Welcome to the June issue of About This Particular Macintosh! There’s a lot to cover in this month’s issue, as summer soon begins and the fourth-generation iPhone nears its much-anticipated release. Please join us this month and every month as we continue to chronicle what we call “the personal computing experience.”
On June 7th, the curtain rises on Apple’s annual Worldwide Developers Conference. This annual event has taken on increased significance due to Apple’s departure from active involvement in IDG’s annual Macworld Conference and Expo.
Mac enthusiasts eagerly await news of a release date for the fourth-generation iPhone and indications from Apple about how many iPads have been sold. Registrations for this year’s conferences are already sold out.
Google v. Apple
At this year’s Google I/O developer event held in May, representatives of the search giant and maker of the Android and Chrome operating systems launched a series of verbal salvos at Apple, the iPhone OS, and Apple’s position in the smartphone market.
What had once been a warm relationship between Google and Apple has fast become a contentious one, as both companies position for long-term growth in the mobile digital device markets. Although Google and Apple are traveling different paths to establish leadership in these markets, the two companies are destined to be fierce competitors in the years ahead.
Apple v. Microsoft
At the close of the final trading day of May, Apple’s share price (Ticker Symbol: AAPL) rested at $256.88, giving the company a market capitalization of $233.74 billion. Microsoft’s market cap (or sum value of all shares outstanding) sat at $226.11 billion.
For those of us who have followed the often bitter rivalry between Apple and Microsoft, this juxtaposition in market value is worthy of note. As publicly traded American companies, only Exxon Mobil commands a higher market value than Apple at this time.
Under the leadership of CEO Steve Jobs, Apple’s success in the handheld digital device markets with the iPod, the iPhone, and now the iPad has erased the effects of Apple’s fall from prominence in the mid 1990s when a succession of CEOs failed to return the company to its former glory. Apple’s resurgence during the first decade of the new century and its continuing development of exciting new products is reflected in the company’s market value.
Microsoft v. Google
If there are enterprises inclined to be economic foes, they are Microsoft and Google. Both of these enterprises are creators of operating systems, both offer Web search services, and both are pushing hard and pushing at each other in the productivity solutions market.
Apple is ironically positioned between its old foe and its new one and is both partner and combatant with each party. Microsoft has stumbled in the iPhone era, and its response to the iPhone OS and Google’s Android OS will come to market this fall. Watch for Apple to move adroitly over the next few months as the natural rivalry between Microsoft and Google comes into view. Google is working to release the Chrome OS for netbooks, while Microsoft arms itself to compete with Google in Web search services.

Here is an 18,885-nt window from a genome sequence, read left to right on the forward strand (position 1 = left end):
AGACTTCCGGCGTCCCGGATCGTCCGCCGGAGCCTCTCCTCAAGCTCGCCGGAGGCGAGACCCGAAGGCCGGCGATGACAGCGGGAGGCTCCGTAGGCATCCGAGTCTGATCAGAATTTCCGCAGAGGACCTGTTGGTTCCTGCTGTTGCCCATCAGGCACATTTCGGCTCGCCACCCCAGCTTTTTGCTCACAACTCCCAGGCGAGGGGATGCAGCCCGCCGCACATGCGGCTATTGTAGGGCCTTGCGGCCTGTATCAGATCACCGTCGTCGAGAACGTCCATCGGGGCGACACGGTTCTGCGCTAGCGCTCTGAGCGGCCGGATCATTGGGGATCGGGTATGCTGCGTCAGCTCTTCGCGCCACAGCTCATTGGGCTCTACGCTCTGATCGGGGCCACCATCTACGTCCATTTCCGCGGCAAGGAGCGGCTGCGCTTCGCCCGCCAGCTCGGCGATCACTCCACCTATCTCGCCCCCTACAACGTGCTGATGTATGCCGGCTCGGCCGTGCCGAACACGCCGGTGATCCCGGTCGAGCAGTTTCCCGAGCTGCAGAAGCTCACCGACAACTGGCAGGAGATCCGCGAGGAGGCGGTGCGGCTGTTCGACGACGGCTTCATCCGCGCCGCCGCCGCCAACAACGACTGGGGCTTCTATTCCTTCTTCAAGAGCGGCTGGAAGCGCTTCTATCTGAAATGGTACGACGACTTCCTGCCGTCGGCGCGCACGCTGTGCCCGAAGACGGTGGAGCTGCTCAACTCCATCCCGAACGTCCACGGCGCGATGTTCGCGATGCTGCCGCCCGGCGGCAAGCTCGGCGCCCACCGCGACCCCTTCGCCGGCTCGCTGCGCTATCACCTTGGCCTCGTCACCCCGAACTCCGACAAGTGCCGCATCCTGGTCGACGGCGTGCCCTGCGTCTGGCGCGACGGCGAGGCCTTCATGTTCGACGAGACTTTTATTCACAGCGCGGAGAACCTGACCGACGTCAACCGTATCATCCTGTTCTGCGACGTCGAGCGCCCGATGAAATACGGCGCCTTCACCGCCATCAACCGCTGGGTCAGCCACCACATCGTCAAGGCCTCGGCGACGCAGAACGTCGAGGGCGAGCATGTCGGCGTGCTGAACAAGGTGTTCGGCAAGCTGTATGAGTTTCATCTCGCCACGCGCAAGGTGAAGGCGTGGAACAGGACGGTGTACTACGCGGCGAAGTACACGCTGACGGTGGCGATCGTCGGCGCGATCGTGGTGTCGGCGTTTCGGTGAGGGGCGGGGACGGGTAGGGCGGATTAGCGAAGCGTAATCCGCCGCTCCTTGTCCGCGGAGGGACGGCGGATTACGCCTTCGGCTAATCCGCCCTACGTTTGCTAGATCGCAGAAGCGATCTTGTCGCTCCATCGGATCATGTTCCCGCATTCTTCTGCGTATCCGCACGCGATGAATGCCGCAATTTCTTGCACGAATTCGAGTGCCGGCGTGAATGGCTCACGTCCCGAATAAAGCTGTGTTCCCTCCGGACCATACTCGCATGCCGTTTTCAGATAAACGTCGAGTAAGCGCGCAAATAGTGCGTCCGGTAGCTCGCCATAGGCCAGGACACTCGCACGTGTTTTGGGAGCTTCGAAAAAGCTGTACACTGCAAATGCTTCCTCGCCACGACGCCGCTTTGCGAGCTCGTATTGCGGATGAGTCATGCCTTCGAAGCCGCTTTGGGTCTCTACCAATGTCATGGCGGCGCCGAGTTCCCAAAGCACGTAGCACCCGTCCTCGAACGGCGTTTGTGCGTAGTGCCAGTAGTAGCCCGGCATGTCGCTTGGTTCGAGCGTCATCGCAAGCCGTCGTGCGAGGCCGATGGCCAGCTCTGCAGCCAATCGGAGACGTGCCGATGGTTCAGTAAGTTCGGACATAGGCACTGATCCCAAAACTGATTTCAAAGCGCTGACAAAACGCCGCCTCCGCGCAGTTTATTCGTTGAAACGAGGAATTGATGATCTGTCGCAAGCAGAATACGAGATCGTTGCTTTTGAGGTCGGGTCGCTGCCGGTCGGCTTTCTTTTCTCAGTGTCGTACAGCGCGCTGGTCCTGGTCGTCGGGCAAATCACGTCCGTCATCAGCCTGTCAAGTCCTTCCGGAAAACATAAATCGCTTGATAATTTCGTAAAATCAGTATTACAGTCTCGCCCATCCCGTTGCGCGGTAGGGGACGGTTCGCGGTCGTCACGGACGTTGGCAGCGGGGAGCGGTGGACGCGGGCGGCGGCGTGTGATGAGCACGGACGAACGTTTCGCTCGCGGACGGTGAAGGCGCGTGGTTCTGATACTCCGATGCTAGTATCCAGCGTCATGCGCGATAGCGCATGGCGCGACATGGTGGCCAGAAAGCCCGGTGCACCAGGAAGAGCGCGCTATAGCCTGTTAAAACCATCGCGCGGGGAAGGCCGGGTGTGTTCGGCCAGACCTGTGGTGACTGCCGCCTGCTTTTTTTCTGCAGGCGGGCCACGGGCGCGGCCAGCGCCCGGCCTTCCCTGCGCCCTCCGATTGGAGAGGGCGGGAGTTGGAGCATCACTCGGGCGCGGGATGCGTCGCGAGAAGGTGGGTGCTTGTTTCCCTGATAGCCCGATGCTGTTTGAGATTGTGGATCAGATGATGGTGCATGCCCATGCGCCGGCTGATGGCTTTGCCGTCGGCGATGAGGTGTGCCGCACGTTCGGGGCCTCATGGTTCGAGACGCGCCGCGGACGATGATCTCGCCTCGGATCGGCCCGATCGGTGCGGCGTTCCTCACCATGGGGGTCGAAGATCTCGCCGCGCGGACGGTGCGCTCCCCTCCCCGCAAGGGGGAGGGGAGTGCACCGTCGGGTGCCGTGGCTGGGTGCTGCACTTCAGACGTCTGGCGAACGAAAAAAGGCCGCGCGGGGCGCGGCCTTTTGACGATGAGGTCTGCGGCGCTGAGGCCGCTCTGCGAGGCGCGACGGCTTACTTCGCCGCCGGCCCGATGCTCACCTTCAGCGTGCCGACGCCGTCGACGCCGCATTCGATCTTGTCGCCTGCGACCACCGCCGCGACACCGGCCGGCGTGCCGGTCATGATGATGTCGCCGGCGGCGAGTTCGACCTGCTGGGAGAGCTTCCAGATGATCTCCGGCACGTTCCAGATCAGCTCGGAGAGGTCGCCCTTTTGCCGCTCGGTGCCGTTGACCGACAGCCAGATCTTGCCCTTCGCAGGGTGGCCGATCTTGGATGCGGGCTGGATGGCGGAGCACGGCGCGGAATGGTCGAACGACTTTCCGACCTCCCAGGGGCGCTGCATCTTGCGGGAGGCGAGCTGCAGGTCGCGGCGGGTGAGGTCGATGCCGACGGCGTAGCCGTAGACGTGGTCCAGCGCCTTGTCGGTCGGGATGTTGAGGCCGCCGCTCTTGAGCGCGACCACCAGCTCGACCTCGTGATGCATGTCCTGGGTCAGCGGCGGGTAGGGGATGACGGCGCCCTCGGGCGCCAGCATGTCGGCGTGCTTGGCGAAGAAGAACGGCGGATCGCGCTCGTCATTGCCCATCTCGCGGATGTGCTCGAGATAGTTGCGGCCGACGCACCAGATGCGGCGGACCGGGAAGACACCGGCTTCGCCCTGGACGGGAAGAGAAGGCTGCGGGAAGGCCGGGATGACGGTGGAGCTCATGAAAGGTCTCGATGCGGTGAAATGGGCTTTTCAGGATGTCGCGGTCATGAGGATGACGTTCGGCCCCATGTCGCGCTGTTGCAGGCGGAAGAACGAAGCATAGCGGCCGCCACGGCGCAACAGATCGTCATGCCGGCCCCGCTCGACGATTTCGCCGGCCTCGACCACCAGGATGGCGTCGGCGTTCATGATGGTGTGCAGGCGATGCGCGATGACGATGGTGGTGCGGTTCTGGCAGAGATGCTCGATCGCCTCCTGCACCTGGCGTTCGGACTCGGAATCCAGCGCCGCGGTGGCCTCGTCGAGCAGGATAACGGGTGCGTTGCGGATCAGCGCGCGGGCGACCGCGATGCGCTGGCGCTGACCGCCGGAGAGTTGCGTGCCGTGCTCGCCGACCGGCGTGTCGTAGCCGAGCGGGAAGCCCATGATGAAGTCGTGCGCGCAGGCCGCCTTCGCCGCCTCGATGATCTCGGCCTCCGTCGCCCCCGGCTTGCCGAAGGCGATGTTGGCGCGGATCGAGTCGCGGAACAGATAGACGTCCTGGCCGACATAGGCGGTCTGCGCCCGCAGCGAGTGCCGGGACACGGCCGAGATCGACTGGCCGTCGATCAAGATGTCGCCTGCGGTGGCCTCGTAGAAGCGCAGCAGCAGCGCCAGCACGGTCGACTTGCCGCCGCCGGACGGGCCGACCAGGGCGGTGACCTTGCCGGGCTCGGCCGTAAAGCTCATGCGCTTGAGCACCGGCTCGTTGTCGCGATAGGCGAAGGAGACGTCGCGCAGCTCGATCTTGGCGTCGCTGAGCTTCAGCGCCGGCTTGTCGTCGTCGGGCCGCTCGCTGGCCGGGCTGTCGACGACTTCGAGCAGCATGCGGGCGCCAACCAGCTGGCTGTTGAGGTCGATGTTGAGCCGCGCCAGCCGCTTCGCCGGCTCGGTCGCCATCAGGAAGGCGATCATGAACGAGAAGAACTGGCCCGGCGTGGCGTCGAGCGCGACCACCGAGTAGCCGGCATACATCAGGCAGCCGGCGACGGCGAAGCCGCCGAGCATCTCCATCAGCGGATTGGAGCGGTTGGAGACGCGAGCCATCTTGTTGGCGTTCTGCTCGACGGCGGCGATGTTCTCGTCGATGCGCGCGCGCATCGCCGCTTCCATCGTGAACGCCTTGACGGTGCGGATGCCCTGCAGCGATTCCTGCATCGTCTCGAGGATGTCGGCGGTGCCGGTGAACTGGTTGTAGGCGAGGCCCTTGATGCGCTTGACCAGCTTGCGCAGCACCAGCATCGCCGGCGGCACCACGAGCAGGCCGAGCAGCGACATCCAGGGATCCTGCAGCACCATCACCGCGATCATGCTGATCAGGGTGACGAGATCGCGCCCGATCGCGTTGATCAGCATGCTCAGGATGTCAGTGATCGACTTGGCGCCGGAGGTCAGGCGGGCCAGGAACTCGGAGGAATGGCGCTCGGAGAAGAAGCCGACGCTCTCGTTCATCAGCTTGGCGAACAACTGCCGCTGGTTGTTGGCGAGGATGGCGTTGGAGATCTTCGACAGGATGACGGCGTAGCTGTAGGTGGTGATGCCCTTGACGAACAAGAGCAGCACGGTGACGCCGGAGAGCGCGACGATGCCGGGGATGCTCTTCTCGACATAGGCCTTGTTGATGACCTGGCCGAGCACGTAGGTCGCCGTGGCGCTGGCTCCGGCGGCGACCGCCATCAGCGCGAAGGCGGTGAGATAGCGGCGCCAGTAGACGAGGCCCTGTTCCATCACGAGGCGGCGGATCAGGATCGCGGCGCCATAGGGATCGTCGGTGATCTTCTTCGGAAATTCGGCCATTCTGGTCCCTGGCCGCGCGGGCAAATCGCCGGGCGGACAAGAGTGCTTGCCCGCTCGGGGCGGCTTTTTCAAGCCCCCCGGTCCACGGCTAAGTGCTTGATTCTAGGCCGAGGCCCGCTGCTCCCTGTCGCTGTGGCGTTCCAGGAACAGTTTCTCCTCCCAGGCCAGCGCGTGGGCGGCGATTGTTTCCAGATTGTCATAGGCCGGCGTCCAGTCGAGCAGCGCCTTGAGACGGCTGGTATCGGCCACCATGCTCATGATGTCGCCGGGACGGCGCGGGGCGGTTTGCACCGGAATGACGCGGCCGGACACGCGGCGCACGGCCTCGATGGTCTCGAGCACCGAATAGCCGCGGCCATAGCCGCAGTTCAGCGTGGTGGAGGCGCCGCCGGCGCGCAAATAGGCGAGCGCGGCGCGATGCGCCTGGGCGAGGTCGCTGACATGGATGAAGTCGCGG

At press time, the iPad was making its debut in select international markets. The early success of Apple’s new digital device has pleasantly surprised even some of the the most optimistic Apple product enthusiasts. The iPad is accelerating the development of a new class of iPhone OS apps to take advantage of the device’s comparatively large screen real estate and to exploit the consumer migration to highly mobile digital devices.
The editors of ATPM are following the happenings in the fast-moving market for iPhone OS devices, apps, and even the new world of mobile device advertising. We are excited about the new technologies being developed and the new products that will continue to emerge. We thank you for joining us each month and look forward to bringing you our unique style of views, news, and reviews as we all begin our summertime adventures.
Our June issue includes:
“Yes, Apple products can be expensive and on the surface might seem lacking when compared with similar devices. On the other hand, they integrate together so easily and have a brand identity and appearance unmatched by others. But it is going to be the easy access to the iTunes Store that will be the most expensive part.”
Mark Tennent ponders the art of file compression.
Sylvester Roque has an evil plan to create an army of iPad-carrying minions.
Frank Wu is learning it takes discipline to leave his iPad alone.
Lee Bennett shares several surreal-looking images of smoke left behind by the STS-131 Space Shuttle launch.
Matt Johnson’s new series, Out at Five, looks at the workplace and its boundaries from all angles, revolving around many of the same characters from his former series, Cortland.
Chris Turner has found a straightforward, no frills, no worry windshield suction cup mount for his iPhone.